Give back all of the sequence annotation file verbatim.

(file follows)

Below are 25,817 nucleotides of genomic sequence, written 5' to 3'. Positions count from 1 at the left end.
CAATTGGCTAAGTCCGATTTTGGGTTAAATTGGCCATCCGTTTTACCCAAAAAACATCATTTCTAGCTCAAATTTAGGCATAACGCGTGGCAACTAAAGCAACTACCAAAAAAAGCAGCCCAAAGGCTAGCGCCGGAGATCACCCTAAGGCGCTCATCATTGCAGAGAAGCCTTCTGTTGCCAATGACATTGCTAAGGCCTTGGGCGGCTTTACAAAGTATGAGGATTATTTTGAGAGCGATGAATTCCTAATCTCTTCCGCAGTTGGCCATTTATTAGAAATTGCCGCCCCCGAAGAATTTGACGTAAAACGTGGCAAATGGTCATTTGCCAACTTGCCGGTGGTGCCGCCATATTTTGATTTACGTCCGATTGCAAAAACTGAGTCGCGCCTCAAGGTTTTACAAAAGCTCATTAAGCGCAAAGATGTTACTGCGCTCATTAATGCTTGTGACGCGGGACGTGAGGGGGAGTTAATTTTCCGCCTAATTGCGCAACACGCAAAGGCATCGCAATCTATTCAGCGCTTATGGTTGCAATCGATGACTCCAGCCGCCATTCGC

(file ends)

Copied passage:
Below are 25,817 nucleotides of genomic sequence, written 5' to 3'. Positions count from 1 at the left end.
CAATTGGCTAAGTCCGATTTTGGGTTAAATTGGCCATCCGTTTTACCCAAAAAACATCATTTCTAGCTCAAATTTAGGCATAACGCGTGGCAACTAAAGCAACTACCAAAAAAAGCAGCCCAAAGGCTAGCGCCGGAGATCACCCTAAGGCGCTCATCATTGCAGAGAAGCCTTCTGTTGCCAATGACATTGCTAAGGCCTTGGGCGGCTTTACAAAGTATGAGGATTATTTTGAGAGCGATGAATTCCTAATCTCTTCCGCAGTTGGCCATTTATTAGAAATTGCCGCCCCCGAAGAATTTGACGTAAAACGTGGCAAATGGTCATTTGCCAACTTGCCGGTGGTGCCGCCATATTTTGATTTACGTCCGATTGCAAAAACTGAGTCGCGCCTCAAGGTTTTACAAAAGCTCATTAAGCGCAAAGATGTTACTGCGCTCATTAATGCTTGTGACGCGGGACGTGAGGGGGAGTTAATTTTCCGCCTAATTGCGCAACACGCAAAGGCATCGCAATCTATTCAGCGCTTATGGTTGCAATCGATGACTCCAGCCGCCATTCGC